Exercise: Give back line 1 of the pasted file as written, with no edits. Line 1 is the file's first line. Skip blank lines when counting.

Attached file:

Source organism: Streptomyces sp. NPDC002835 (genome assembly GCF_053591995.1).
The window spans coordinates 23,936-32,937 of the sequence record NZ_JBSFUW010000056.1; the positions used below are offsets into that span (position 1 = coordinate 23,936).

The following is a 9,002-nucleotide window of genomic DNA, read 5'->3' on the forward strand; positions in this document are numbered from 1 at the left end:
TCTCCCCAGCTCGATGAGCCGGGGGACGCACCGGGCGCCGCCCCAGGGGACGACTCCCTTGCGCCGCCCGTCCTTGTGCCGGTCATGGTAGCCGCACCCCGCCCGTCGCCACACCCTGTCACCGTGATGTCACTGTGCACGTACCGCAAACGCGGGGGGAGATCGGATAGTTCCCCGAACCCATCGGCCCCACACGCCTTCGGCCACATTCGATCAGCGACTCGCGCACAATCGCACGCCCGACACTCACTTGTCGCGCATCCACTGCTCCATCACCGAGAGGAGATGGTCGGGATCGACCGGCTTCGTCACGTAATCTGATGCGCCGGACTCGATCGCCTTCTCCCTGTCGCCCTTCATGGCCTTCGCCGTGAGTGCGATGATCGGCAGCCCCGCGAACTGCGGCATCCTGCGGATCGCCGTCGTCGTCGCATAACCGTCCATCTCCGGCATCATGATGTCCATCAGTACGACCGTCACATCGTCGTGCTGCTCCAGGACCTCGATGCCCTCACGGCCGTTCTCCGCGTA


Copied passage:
Source organism: Streptomyces sp. NPDC002835 (genome assembly GCF_053591995.1).